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them, but that this privilege was to be continued with them by virtue of his powerful intercession for them in heaven. The first tidings of our Redeemer's birth were attended with praises to God and blessings to men: he began his public ministry with pronouncing blessings on certain characters, Matth. v.; when he died, he breathed out his soul in blessings to his enemies, Father, forgive them, for they know not what they do ;' and just when he was leaving the world, he was translated with a blessing in his mouth.

(3.) He ascended powerfully, even by his own almighty power. As by the power of his eternal Godhead he broke through the gloomy shades of the grave, and rose again to an immortal life; so by the same almighty strength he went gloriously up through the yielding air into the bright regions of eternal light. Enoch and Elijah were both translated soul and body into heaven; but this was not by their own, but by a divine power which exerted itself upon that occasion, by the ministry of angels. But our Redeemer went up upon the wings of his own almighty power.

(4.) He ascended softly and gradually. Though his conduct in this matter could not but strike with a strong surprise upon the minds of his disciples, yet his motion was so plain, easy, and distinct, that it fell very clearly under their observation; for while they beheld he was taken up, and a cloud received him out of their sight.' Thus he departed by little and little, and not in a rapturous haste.

(5.) He ascended in a glorious and triumphant manner.

[1.] There was a cloud prepared as his royal chariot to carry him up to his princely palace. A cloud, in the natural notion of it, is a thick and moist vapour, drawn up from the earth or sea; by tho heat of the sun, to the middle region of the air, where it is condensed, congealed, and thickened, by the coldness of the place, and so hangs or moves like a huge mountain in the midst of the air, partly from natural causes, the sun or the wind, but especially by supernatural ones, the mighty power and appointment of God, who is said to use the clouds as princes do horses of state or chariots of triumph to ride on. Thus he descended in a cloud to Moses, and proclaimed the name of the Lord, Exod. xxxiv. 5: and it is said, Isa. xix. 1. 'Behold, the Lord rideth upon a swift cloud.' We find tho clouds were serviceable to our Redeemer : for a bright cloud overshadowed him at his transfiguration; he was carried up in a cloud to heaven at his ascension; and at tho last day the clouds will be the chariots which will bring him to judgment. Thereby Christ discovered himself to be the Lord of all the creatures. llo had already trode upon the earth, walked upon the sea, van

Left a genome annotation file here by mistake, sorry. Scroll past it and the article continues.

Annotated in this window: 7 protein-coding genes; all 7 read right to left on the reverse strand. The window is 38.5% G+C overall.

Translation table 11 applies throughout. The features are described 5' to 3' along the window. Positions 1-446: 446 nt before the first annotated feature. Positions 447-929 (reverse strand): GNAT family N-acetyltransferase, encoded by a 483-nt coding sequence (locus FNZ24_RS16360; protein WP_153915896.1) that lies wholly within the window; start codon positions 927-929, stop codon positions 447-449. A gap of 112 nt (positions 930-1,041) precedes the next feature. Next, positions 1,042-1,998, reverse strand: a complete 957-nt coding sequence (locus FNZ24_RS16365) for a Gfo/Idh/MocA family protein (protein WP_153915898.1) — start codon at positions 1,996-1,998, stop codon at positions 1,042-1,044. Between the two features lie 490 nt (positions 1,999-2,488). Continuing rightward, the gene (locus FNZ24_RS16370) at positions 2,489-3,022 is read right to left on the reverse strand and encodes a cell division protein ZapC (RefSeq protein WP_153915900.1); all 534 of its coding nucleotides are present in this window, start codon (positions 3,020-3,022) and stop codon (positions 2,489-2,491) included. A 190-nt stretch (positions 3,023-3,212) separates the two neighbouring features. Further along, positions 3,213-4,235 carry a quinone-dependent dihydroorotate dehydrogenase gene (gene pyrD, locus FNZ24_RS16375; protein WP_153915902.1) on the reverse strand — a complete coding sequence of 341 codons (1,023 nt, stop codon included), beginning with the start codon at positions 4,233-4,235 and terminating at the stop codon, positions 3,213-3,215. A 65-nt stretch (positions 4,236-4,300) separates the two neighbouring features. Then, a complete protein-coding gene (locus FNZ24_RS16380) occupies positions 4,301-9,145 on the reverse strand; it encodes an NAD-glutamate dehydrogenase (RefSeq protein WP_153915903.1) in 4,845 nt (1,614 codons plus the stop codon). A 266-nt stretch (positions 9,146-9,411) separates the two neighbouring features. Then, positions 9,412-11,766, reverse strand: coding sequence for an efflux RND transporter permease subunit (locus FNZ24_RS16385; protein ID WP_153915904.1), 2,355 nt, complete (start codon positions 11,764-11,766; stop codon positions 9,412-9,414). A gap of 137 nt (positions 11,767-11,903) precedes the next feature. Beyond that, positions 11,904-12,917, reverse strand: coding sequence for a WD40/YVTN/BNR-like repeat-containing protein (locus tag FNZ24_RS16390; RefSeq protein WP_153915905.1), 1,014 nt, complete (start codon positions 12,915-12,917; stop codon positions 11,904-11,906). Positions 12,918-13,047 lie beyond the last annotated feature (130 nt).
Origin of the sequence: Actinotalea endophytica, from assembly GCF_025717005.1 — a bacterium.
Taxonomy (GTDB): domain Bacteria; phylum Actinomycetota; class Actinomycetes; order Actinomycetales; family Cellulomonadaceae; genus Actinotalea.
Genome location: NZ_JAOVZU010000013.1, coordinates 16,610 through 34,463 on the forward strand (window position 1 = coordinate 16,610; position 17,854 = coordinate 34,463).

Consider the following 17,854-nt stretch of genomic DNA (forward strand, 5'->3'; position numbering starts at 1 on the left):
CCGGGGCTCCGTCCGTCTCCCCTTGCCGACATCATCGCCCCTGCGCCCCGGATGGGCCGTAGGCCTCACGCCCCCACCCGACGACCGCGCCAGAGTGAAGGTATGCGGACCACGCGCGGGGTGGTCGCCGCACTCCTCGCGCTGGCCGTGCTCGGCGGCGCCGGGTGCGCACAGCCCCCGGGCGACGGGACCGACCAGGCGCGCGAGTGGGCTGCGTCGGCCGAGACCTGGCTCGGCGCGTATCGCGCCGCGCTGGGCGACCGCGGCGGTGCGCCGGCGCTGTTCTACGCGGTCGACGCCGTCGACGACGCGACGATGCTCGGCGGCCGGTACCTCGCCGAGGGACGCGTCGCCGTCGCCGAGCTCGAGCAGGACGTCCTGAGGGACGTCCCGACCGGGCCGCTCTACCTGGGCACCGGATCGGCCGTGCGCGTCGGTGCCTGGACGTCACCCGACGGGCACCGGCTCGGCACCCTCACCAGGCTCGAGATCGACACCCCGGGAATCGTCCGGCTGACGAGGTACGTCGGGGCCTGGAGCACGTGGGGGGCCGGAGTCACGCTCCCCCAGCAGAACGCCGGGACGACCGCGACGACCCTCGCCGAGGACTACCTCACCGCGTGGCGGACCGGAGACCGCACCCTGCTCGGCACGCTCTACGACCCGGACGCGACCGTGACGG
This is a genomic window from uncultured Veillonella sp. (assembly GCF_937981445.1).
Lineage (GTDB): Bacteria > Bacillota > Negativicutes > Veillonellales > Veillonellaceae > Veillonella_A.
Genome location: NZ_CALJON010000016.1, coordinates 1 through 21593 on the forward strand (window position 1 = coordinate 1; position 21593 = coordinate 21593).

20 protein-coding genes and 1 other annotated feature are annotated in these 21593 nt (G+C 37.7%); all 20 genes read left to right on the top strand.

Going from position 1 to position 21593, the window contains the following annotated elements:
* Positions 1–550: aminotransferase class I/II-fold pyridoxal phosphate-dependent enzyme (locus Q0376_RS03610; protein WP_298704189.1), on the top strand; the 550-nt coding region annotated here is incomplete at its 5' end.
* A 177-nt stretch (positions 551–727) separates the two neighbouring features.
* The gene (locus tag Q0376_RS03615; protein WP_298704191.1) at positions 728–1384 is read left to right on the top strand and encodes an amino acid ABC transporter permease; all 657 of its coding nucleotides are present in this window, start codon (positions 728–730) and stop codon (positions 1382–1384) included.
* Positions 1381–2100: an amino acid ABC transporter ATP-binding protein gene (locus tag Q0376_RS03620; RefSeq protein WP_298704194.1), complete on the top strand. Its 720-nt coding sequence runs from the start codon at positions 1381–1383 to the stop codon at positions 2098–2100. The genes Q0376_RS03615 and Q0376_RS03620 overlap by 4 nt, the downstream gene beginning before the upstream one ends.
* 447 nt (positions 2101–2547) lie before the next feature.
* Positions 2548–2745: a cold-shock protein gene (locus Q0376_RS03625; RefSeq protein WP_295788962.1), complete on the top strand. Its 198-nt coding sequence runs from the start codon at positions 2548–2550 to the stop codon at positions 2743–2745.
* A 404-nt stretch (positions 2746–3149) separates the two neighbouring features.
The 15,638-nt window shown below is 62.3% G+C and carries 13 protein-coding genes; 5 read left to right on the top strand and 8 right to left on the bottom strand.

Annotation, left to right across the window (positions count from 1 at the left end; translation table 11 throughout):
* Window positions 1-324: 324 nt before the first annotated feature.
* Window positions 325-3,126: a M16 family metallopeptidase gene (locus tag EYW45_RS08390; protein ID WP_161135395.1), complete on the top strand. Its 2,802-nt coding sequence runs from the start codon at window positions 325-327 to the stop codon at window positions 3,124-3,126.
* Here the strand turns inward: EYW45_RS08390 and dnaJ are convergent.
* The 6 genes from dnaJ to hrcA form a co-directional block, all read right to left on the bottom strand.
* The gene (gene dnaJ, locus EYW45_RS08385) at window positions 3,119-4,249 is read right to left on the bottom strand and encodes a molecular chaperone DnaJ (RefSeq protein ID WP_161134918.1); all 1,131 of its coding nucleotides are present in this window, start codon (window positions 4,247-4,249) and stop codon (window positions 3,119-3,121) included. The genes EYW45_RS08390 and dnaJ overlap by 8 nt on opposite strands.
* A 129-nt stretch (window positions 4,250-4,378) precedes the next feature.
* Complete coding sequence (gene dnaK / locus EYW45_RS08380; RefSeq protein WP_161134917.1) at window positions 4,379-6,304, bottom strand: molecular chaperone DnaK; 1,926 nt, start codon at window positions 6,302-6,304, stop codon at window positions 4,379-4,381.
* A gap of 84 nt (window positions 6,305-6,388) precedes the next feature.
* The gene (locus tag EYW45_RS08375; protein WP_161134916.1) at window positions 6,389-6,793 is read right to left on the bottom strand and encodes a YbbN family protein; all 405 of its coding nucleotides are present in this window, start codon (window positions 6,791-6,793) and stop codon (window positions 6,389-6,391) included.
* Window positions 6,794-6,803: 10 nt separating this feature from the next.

quished hell and the grave; and now he makes the clouds his chariots, and rides upon the wings of the wind.

(2.) In his ascension he was attended with a bright and blessed retinue of glorious angels. These angelic spirits graced the solemnity of his birth with anthems of triumphant joy; they ministered to him at the conclusion of his forty days' temptation by the devil; when ho was exposed to his amazing agony in the garden the evening before his crucifixion, they waited on him; and now, when he is making his triumphant entrance into glory, their presence adds to the glorious solemnity of the happy day. To this we may add, that it is not an improbable supposition, that on this grand occasion he was attended with the company of those many saints that rose from the dead after his resurrection ; whom he carried along with him, not only to grace the solemnity of his ascension, but as the firstfruits of his triumph over death and the grave, and a demonstrative evidence that the rest should follow in due time.